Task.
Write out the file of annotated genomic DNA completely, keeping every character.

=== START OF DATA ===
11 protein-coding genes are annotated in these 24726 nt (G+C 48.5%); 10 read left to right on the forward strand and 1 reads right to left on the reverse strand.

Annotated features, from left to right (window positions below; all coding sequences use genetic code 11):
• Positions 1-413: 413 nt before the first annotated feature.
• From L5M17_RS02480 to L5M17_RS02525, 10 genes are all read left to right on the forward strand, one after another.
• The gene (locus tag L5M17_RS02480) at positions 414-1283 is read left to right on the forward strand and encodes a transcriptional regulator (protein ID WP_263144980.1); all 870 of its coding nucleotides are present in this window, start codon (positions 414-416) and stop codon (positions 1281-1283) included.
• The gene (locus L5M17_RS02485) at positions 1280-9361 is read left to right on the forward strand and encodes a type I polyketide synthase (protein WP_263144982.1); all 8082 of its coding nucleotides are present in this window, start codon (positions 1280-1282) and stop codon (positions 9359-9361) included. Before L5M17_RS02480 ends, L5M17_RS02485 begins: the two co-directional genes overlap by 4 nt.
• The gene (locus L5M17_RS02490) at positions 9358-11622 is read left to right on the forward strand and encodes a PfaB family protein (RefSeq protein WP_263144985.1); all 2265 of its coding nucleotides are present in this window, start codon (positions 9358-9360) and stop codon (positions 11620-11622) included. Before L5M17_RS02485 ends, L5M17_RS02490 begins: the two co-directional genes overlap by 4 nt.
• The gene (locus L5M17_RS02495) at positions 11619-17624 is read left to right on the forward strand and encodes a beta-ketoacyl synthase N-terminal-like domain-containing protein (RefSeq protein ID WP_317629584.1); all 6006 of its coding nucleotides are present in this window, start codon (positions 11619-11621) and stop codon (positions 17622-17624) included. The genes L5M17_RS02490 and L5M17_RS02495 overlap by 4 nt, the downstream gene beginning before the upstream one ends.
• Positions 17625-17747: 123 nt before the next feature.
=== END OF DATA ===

11 protein-coding genes are annotated in these 24726 nt (G+C 48.5%); 10 read left to right on the forward strand and 1 reads right to left on the reverse strand.

Annotated features, from left to right (window positions below; all coding sequences use genetic code 11):
• Positions 1-413: 413 nt before the first annotated feature.
• From L5M17_RS02480 to L5M17_RS02525, 10 genes are all read left to right on the forward strand, one after another.
• The gene (locus tag L5M17_RS02480) at positions 414-1283 is read left to right on the forward strand and encodes a transcriptional regulator (protein ID WP_263144980.1); all 870 of its coding nucleotides are present in this window, start codon (positions 414-416) and stop codon (positions 1281-1283) included.
• The gene (locus L5M17_RS02485) at positions 1280-9361 is read left to right on the forward strand and encodes a type I polyketide synthase (protein WP_263144982.1); all 8082 of its coding nucleotides are present in this window, start codon (positions 1280-1282) and stop codon (positions 9359-9361) included. Before L5M17_RS02480 ends, L5M17_RS02485 begins: the two co-directional genes overlap by 4 nt.
• The gene (locus L5M17_RS02490) at positions 9358-11622 is read left to right on the forward strand and encodes a PfaB family protein (RefSeq protein WP_263144985.1); all 2265 of its coding nucleotides are present in this window, start codon (positions 9358-9360) and stop codon (positions 11620-11622) included. Before L5M17_RS02485 ends, L5M17_RS02490 begins: the two co-directional genes overlap by 4 nt.
• The gene (locus L5M17_RS02495) at positions 11619-17624 is read left to right on the forward strand and encodes a beta-ketoacyl synthase N-terminal-like domain-containing protein (RefSeq protein ID WP_317629584.1); all 6006 of its coding nucleotides are present in this window, start codon (positions 11619-11621) and stop codon (positions 17622-17624) included. The genes L5M17_RS02490 and L5M17_RS02495 overlap by 4 nt, the downstream gene beginning before the upstream one ends.
• Positions 17625-17747: 123 nt before the next feature.